Mike Smith’s ‘Multiverse’

by TONY AARTS

Multiverse
by Mike Smith
BlazeVox, 100 pp., $16.00

“...it's always a hairy time to be alive.” −“Louse”

In the new collection Multiverse, Mike Smith takes the familiar and reminds us there isn't much we can be sure of. This collection veers in subject, setting, voice, and intent. The poems themselves contort throughout the pages in various compositions from block to sections, broken lines, and couplets. The effect is one of an unhinged gathering. Here the silverback gorilla mirrors a young woman's pain just as the natural absurdity of a neighborhood shows how small the microcosm can be when the viewer has a moment to watch those around them.

As a reader, I was curious how the poet had ever decided to write a collection such as this. The images and language are so far-ranging that it could easily push the collection off its center and without a sense of itself. This is where form hangs its hat. Smith trusses up the bestiary and the anagram with recurring images of animals large and small. That his cast of beasts are unpredictable only helps to add to the spectrum of experience in the poems. The second half of the collection pulls from Smith's own inspirations and noted texts as he creates anagrams based from the works of these various authors. Pound, Dickinson, and Frost all populate these poems as Smith calls upon, and sometimes even calls to task, the writers he has followed. His voice is measured, but earnest; the individual that has seen enough to stand still in the midst of it. Smith sums up much of the human condition in “Zebra” when he writes, “(All form is passing; persistence / is the coarsest path to glory; no one knows / another' s griefs.) Even the use of parentheticals and the line break help to add to the subtle conviction that this poet resides in. It may be that this shifting in voice, the change in delivery and tenor that allow him to arch over so much. As in “Anemone, Limpet, Mussel, Crab” where Smith cites a God that knows a world that “is only almost / predictable.” Again, the form and delay of the line helps to lower the volume on otherwise very loaded thoughts. It's this sense of ease while acknowledging pains and faults that makes Multiverse pulse as a sincere collection of professions.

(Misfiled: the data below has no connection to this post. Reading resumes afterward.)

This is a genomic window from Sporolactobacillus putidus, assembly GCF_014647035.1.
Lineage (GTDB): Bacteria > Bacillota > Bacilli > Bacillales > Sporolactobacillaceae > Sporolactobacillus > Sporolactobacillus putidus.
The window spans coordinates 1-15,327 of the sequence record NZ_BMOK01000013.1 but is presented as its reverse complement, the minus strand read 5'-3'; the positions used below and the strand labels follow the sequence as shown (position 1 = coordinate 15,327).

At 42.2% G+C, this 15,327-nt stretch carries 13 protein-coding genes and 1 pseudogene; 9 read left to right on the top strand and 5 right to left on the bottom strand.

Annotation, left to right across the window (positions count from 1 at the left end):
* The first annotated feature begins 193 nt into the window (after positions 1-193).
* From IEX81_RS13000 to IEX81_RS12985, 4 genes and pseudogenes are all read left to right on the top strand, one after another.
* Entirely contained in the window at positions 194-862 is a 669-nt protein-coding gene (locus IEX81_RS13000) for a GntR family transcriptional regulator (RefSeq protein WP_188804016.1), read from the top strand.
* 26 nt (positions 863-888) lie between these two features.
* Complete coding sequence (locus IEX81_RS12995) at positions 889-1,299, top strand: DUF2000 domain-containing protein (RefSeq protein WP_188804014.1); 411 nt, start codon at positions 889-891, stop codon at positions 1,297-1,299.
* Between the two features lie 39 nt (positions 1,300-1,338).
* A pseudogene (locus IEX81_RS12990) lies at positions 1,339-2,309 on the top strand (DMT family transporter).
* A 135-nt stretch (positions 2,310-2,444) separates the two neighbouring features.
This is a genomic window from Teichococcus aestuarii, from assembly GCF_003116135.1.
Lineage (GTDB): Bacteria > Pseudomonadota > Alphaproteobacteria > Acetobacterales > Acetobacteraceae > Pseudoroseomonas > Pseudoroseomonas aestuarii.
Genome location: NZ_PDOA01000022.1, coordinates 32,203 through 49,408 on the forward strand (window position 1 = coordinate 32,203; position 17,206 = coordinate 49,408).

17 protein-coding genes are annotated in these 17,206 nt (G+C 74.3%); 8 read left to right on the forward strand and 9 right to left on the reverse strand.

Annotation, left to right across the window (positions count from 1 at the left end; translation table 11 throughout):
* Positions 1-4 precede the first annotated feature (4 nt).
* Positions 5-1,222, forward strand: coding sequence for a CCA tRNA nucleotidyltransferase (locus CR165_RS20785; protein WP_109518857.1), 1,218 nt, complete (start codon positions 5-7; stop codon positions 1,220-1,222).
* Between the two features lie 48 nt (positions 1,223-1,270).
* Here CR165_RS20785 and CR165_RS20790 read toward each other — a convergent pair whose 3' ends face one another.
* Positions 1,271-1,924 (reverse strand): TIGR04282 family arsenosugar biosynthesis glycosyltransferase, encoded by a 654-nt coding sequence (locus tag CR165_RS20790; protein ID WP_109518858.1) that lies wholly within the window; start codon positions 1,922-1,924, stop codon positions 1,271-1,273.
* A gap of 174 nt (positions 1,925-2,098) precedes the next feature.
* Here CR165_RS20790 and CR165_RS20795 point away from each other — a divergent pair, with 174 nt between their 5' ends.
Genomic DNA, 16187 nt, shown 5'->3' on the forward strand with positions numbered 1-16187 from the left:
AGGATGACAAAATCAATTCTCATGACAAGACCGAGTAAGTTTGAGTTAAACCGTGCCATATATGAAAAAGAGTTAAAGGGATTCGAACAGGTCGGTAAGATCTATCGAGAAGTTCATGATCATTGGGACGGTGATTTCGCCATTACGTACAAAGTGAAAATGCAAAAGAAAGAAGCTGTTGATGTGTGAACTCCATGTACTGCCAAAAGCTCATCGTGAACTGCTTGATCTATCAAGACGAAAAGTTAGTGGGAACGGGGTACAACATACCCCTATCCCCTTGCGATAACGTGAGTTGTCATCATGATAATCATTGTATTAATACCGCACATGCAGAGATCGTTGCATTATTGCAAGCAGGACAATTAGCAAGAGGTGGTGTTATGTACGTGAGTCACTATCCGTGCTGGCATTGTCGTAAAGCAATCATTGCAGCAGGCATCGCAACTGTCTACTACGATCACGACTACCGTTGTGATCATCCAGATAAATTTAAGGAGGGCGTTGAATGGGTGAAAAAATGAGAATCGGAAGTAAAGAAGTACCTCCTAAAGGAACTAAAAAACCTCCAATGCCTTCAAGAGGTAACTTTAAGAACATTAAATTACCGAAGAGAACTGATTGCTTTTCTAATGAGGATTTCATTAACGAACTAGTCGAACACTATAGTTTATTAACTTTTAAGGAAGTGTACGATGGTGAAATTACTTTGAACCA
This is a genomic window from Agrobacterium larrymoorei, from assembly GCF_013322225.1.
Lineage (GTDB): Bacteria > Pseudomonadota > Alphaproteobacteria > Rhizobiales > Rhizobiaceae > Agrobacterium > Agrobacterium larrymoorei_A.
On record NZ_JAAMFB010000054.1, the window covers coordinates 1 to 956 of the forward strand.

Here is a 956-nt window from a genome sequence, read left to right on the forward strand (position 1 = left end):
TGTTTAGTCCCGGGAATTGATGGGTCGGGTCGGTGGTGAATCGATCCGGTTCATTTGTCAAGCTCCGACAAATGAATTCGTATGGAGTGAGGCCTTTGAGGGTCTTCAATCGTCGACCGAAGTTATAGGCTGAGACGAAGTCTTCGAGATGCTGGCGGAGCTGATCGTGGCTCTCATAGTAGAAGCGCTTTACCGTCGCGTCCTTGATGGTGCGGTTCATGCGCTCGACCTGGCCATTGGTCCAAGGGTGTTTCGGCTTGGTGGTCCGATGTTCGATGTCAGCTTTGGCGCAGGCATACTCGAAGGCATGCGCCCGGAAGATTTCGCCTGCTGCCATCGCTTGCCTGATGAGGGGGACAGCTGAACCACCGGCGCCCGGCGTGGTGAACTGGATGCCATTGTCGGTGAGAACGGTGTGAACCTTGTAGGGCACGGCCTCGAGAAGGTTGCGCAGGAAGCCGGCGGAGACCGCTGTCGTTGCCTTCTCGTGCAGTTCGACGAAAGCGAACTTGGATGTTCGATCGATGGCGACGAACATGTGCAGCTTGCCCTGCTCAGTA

“Often, I mistake / boredom for safety.” - “Mermaid (II. From the File)”

I am someone that finds some comfort in the use of humor, but not simply as entertainment, but what it also says about the speaker. Taking these lines in contrast to the loss of poems like “From the Desk of William Carlos Williams: Notes Toward a Speech in Three Parts” where Smith follows “Spring and All,” and “This Is Just to Say” as he rifles through the everyday and then looks to the modern experience as it is, “waiting, / plopped between one world and some stark / other”. The poet's is a world where there is still much to do, and that is not only burden, but also opportunity.

While the book is divided by these two forms, it is the bestiary that seems to throttle with the most emotion. By drawing up an image, whether it be a raccoon or a hippo, the images graft to each animal and make it a tapestry for Smith. It's no secret that humans have long been interested in the mirrors they find in the animal world. This pursuit is an unadorned one, and one that Smith employs well. The second half of the collection still offers up strong language and structure, but the anagrams rest within the form in a way that keeps them out of reach. Poems like “7 False Starts on Living in the Old Neighborhood” and “Lessons” call up the natural images of experience. It is in poems such as these where Smith's use of strictures of the anagram couple best as it meets the quiet details of a game of one-on-one or the way a man's backyard becomes a place of rest and mercy.

Multiverse is a stealthy collection, one that won't hold shape or grant itself the spotlight. All comers are welcome, and all have a story to tell. Just as well, these stories are immense, and Smith knows they reach indefinitely as in “Clones,” “They say something like love sent them / toward our sputtering world, and love / we are sure / has no end.”

TONY AARTS is a graduate of the MFA Writing Program at the University of North Carolina at Greensboro, where he was poetry editor for The Greensboro Review. His poems have appeared in Fou and Forklift, Ohio. He lives and works in Minneapolis, MN.